This part of the collection comprises a variety of ceramic objects from the Three Kingdoms period with a majority originating from the Silla Kingdom. Pottery of the Three Kingdoms period is characterized by important technological advancements and strong local distinctions. Most significantly, this period sees the beginning of high-fired stoneware production in Korea. Fired in tunnel-shaped climbing kilns at temperatures over 1000ºC, these wares usually have a grey colour and are sometimes covered with an accidental ash glaze.
Pottery from the Kingdom of Goguryeo shows Chinese influences, due to its vicinity to China and the presence of the Han military commanderies on the Peninsula. Goguryeo produced high-fired and low-fired pottery, characteristically round vessels with a flat bottom and attached handles. Glazed wares and roof-tiles with lotus designs (see No. ) were also made during this period.
Reflecting its vibrant exchange with nearby regions and countries, the Kingdom of Baekje developed a great variety of low-fired, as well as high-fired, pottery for ritual and secular purposes. Among those are tripods, mounted vessels and vessel stands, urinals, coffins, funerary urns, inkstones and tiles. Baekje pottery also had an influence on pottery in Japan.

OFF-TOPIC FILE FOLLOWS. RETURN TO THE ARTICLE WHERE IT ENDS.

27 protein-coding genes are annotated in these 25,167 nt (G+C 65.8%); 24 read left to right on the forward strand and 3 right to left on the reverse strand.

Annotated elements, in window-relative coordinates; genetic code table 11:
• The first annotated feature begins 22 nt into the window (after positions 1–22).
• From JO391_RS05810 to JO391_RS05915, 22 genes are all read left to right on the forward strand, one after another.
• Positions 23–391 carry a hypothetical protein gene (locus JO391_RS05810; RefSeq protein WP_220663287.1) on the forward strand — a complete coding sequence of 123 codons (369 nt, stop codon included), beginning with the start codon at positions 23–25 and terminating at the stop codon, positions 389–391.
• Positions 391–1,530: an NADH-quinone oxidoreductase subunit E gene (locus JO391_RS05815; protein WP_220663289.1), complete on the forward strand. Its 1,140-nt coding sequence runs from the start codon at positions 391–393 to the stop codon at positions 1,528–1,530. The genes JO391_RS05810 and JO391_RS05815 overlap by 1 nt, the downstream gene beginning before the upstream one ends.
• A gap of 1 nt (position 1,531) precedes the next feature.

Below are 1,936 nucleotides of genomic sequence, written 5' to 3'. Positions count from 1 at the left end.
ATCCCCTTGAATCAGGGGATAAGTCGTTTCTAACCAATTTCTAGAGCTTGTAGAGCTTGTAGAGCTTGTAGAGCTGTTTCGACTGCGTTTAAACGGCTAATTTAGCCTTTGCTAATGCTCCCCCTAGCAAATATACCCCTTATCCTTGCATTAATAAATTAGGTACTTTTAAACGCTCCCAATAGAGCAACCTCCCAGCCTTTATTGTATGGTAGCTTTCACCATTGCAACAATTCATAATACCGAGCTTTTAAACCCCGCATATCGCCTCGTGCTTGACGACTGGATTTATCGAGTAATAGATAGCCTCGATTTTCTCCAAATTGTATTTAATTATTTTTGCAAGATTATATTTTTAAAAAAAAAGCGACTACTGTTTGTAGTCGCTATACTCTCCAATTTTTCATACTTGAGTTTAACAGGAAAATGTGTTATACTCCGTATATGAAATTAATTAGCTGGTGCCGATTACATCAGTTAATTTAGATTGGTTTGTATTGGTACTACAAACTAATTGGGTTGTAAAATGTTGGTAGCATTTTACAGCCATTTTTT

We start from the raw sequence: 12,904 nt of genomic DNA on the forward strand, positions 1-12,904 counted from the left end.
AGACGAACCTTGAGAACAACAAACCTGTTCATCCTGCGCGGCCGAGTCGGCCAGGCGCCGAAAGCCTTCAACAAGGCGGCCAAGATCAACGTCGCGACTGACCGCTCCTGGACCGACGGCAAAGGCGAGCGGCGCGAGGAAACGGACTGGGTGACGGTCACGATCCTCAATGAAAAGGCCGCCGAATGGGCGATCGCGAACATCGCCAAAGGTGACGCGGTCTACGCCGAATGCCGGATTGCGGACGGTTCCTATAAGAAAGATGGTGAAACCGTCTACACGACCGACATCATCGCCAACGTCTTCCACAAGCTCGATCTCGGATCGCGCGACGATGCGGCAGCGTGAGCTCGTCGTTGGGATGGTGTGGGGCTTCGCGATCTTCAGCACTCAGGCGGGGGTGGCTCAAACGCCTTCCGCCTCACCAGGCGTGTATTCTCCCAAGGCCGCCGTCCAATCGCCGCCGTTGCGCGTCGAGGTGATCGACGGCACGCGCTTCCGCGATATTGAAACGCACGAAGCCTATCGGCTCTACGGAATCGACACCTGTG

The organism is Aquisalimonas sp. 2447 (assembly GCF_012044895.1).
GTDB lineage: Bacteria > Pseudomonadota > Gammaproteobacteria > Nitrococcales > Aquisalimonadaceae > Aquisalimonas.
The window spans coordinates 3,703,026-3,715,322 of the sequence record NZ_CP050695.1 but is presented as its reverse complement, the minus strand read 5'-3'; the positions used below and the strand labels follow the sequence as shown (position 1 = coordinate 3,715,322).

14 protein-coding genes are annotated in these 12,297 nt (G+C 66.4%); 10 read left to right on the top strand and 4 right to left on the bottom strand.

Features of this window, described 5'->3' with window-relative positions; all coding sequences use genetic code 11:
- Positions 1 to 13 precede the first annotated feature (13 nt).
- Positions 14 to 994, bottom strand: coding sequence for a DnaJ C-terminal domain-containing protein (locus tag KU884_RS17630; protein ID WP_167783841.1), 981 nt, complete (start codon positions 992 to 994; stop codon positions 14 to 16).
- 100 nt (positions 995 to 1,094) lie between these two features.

Most representative for Silla and Gaya pottery are the high-fired stoneware pedestal bowls and long-necked jars that were produced in great quantity as funerary vessels. They distinguish themselves through decorative triangular and rectangular perforations and incised geometric patterns. Another particularity of pottery from the Silla and Gaya cultures are figurative vessels in the shape of ducks, horses, mounted warriors, shoes, boats and carts. Small clay figurines were also found attached to the surface of pedestal bowl lids or jars from the Silla kingdom.